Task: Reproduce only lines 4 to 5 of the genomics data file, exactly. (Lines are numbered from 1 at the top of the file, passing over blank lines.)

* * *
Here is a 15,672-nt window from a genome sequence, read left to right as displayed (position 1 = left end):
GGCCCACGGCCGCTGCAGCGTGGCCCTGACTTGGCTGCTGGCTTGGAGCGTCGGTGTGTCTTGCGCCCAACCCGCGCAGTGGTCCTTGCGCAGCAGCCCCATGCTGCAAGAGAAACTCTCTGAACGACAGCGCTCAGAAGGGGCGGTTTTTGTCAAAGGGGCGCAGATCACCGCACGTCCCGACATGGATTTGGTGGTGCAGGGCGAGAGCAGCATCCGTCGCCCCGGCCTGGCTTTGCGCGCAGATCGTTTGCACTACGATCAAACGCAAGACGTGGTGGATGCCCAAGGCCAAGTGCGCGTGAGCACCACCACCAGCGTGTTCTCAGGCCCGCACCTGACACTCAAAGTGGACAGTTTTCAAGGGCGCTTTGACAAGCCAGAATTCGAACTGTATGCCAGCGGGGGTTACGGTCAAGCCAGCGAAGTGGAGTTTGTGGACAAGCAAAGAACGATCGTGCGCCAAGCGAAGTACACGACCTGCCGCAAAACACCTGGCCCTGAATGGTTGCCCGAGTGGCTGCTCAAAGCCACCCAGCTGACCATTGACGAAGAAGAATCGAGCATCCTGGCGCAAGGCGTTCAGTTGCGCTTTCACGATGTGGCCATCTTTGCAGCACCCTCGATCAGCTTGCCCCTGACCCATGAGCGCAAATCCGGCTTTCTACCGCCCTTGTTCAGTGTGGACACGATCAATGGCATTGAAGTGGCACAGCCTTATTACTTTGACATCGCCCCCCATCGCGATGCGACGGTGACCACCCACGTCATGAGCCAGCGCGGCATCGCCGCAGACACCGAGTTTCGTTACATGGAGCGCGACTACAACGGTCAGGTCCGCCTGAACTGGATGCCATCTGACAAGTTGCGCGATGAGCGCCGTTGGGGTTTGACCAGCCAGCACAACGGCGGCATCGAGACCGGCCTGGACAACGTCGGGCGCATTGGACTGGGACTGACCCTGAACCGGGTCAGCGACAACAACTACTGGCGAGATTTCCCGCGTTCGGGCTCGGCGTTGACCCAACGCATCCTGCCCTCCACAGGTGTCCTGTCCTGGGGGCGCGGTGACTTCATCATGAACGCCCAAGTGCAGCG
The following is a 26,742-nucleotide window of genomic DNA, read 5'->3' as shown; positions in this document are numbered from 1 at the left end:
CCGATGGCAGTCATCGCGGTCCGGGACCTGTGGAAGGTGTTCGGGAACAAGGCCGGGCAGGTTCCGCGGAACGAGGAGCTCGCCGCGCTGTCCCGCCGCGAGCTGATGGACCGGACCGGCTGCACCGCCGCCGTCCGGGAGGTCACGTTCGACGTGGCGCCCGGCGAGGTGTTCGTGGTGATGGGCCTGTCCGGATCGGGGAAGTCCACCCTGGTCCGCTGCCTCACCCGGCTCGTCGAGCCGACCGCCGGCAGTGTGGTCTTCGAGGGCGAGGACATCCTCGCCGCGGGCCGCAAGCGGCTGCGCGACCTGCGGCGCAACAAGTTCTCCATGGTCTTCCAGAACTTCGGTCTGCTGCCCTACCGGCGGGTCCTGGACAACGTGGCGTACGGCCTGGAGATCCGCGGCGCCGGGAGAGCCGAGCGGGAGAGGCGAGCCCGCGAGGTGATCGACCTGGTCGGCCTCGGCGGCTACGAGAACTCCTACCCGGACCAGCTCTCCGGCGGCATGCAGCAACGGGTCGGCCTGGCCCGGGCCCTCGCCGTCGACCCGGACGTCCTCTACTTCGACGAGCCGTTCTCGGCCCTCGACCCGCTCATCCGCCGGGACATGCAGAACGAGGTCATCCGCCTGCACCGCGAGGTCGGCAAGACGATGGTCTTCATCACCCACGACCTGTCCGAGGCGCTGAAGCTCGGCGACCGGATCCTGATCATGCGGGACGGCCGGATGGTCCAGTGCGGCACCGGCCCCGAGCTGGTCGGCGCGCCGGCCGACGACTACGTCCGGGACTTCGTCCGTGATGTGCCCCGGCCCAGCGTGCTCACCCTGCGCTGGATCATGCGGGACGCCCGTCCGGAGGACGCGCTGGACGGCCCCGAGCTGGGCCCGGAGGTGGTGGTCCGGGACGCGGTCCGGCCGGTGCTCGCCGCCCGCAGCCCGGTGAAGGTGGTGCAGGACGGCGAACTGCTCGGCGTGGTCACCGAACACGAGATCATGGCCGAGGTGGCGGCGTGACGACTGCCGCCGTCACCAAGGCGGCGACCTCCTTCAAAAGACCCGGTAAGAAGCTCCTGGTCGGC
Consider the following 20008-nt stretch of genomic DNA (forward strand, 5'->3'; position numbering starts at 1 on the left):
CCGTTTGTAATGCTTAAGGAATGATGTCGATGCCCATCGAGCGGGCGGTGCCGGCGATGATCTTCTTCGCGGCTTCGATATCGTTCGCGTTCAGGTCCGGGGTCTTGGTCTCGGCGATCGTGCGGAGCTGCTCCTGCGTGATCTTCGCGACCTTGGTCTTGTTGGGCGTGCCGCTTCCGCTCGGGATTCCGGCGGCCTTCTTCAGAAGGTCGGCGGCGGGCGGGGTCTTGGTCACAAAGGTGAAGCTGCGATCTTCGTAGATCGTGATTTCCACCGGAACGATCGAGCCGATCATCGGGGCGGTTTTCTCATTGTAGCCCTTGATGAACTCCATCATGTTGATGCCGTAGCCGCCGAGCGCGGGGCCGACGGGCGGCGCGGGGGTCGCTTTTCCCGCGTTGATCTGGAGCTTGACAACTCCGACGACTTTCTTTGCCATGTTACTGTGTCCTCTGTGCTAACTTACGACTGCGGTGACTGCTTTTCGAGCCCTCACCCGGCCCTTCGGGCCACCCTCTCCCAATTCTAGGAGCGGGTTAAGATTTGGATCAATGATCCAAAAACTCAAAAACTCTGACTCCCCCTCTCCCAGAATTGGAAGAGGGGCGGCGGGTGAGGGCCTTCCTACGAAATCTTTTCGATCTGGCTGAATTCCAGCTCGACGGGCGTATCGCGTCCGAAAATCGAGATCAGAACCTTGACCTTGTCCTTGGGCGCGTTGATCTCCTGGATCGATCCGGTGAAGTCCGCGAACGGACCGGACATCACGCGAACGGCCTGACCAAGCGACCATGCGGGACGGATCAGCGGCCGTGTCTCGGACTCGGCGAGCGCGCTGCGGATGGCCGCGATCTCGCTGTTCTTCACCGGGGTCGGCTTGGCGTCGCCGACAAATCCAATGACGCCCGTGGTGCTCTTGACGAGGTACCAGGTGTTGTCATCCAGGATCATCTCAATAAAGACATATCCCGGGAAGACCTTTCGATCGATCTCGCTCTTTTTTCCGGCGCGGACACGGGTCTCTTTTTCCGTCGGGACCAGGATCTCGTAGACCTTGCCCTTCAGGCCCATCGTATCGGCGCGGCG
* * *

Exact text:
CCGATGGCAGTCATCGCGGTCCGGGACCTGTGGAAGGTGTTCGGGAACAAGGCCGGGCAGGTTCCGCGGAACGAGGAGCTCGCCGCGCTGTCCCGCCGCGAGCTGATGGACCGGACCGGCTGCACCGCCGCCGTCCGGGAGGTCACGTTCGACGTGGCGCCCGGCGAGGTGTTCGTGGTGATGGGCCTGTCCGGATCGGGGAAGTCCACCCTGGTCCGCTGCCTCACCCGGCTCGTCGAGCCGACCGCCGGCAGTGTGGTCTTCGAGGGCGAGGACATCCTCGCCGCGGGCCGCAAGCGGCTGCGCGACCTGCGGCGCAACAAGTTCTCCATGGTCTTCCAGAACTTCGGTCTGCTGCCCTACCGGCGGGTCCTGGACAACGTGGCGTACGGCCTGGAGATCCGCGGCGCCGGGAGAGCCGAGCGGGAGAGGCGAGCCCGCGAGGTGATCGACCTGGTCGGCCTCGGCGGCTACGAGAACTCCTACCCGGACCAGCTCTCCGGCGGCATGCAGCAACGGGTCGGCCTGGCCCGGGCCCTCGCCGTCGACCCGGACGTCCTCTACTTCGACGAGCCGTTCTCGGCCCTCGACCCGCTCATCCGCCGGGACATGCAGAACGAGGTCATCCGCCTGCACCGCGAGGTCGGCAAGACGATGGTCTTCATCACCCACGACCTGTCCGAGGCGCTGAAGCTCGGCGACCGGATCCTGATCATGCGGGACGGCCGGATGGTCCAGTGCGGCACCGGCCCCGAGCTGGTCGGCGCGCCGGCCGACGACTACGTCCGGGACTTCGTCCGTGATGTGCCCCGGCCCAGCGTGCTCACCCTGCGCTGGATCATGCGGGACGCCCGTCCGGAGGACGCGCTGGACGGCCCCGAGCTGGGCCCGGAGGTGGTGGTCCGGGACGCGGTCCGGCCGGTGCTCGCCGCCCGCAGCCCGGTGAAGGTGGTGCAGGACGGCGAACTGCTCGGCGTGGTCACCGAACACGAGATCATGGCCGAGGTGGCGGCGTGACGACTGCCGCCGTCACCAAGGCGGCGACCTCCTTCAAAAGACCCGGTAAGAAGCTCCTGGTCGGC
Consider the following 20008-nt stretch of genomic DNA (forward strand, 5'->3'; position numbering starts at 1 on the left):